This is perhaps the most important question. As part of our day to day job, we filter roughly half a billion media items a day down to a few thousand, and those data streams are used to supply insights about risk, effectiveness, reputation and opportunity.
If we can supply five useful pieces of information to each user every day we would consider that a job well done, but five is a very arbitrary number and the reality is more about the ratio of useful information to relevant information that is most important.
Back to an old adage content is everything, and by content we mean quality of content.
Let’s consider some of the markers that help make information relevant:
- Real — the information has to be real and reputable
- Targeted — the information needs to be in areas relevant to each user
- Unique — we don’t want to see a stream of duplicates
- Classified — we use taxonomies to connect information and entities
- Fresh — we want information as it is breaking not when it is stale
- Coverage — we want to make sure we cover as much data as possible at the top of our filter
Not dissimilar to a complex chemical process, we use a variety of filters and interlinking operations to refine the data from a torrent down to a few drops.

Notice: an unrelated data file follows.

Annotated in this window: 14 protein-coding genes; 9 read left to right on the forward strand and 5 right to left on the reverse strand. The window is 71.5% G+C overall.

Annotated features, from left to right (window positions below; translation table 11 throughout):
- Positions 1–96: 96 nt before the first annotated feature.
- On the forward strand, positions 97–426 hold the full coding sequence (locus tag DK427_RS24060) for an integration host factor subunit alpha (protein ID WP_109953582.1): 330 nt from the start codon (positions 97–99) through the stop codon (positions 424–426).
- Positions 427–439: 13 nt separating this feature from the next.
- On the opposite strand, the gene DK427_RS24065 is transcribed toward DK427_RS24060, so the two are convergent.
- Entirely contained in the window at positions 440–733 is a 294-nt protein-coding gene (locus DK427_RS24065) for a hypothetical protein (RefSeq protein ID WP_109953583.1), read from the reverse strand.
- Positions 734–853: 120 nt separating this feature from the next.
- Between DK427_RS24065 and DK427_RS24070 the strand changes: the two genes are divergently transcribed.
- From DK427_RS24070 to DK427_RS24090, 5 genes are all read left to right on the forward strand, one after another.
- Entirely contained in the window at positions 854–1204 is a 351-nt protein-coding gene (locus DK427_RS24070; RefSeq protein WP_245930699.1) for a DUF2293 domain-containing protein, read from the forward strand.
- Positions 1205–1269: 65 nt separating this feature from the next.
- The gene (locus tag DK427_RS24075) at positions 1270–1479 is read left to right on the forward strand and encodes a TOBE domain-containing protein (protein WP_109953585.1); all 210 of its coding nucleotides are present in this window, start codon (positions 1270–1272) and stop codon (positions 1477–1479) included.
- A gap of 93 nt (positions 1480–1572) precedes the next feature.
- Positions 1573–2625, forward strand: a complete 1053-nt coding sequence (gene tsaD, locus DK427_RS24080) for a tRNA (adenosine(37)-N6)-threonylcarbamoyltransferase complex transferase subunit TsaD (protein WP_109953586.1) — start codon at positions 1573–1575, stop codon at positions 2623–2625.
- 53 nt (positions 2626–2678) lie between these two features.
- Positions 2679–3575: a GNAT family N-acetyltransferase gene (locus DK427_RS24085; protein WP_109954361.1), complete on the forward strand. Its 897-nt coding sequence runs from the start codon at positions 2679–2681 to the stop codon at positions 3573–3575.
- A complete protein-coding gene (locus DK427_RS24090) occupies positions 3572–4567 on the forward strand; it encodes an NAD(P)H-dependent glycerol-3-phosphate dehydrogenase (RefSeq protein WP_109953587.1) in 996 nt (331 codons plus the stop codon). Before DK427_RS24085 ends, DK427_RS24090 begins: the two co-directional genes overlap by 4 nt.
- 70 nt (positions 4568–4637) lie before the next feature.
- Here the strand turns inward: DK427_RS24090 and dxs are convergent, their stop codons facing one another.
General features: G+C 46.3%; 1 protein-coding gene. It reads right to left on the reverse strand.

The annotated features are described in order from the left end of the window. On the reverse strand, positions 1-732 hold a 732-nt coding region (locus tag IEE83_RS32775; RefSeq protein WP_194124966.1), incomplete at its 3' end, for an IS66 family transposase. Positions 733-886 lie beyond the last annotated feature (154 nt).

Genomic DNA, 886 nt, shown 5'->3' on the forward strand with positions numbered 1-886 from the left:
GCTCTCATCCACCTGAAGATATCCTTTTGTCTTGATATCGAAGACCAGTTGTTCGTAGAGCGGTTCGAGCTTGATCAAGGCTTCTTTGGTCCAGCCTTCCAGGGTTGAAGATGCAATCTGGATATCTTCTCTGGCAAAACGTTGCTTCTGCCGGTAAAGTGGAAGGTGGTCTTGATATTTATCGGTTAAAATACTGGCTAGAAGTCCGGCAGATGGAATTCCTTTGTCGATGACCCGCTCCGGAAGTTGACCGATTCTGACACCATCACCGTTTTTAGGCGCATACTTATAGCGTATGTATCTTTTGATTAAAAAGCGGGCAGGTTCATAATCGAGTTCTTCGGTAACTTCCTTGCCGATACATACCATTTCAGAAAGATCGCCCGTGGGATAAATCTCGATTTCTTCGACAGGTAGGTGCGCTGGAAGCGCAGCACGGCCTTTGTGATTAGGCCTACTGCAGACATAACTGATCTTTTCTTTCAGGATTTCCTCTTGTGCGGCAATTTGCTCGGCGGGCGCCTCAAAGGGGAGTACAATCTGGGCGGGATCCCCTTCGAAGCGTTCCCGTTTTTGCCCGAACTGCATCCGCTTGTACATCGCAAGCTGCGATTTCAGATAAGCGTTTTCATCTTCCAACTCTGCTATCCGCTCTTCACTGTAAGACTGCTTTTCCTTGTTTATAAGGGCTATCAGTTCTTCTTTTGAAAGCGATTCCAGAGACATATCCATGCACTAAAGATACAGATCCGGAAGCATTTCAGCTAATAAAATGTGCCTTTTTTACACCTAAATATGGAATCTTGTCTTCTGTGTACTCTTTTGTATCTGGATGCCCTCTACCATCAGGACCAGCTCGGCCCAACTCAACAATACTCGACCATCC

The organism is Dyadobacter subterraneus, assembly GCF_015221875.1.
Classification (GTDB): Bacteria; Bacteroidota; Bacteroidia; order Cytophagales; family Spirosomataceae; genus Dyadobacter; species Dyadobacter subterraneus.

Neural Networks are capable of doing work that we might typically associate with humans and one of those tasks is figuring out what we might like based on our actions.
How we are putting Artificial Intelligence into Mobile
We have been using Neural Nets in our main platform for a while now. The prime use of that has been to strip away background noise and help us baseline. In the world of Neural Networks there are two schools of thought
- Massively powerful
Massively powerful is generally achieved with re-purposed graphics processors capable of setting up huge data arrays that are incredibly fast to work with. This is the same technology that Bitcoin miners leverage in the hunt for evermore scarce and lucrative bitcoins.
The distributed model is nowhere near as powerful and necessitates a scalpel vs brute force, but it has one advantage, it is highly deployable and highly connected. By using ES 6 and Node.js to build our networks we have a base that can run on pretty much anything from smart watches and Internet of Things to mainstream servers.
Running IO.js in a Native app
“But mobile apps based on JS are clunky aren’t they?” Yes they can be and we do prefer to build native mobile apps. Here again we have the open source community to the rescue. By using the React project to embed IO.js libraries into a native app we have the best of both worlds.
What does the future hold
In truth technology is just at the beginning of this journey. The internet is by its nature distributed and has proved incredibly resilient and powerful because of that. As the Internet of Things expands, embedding a Neural Networks within layers of a network connected to data across the globe, we should be able to find the answers to questions far more quickly. In truth like pieces of a jigsaw puzzle, the answers to many questions we are asking are already out there, but currently we struggle to join the dots. Neural Networks embedded into the Internet of Things can give us one solution to this.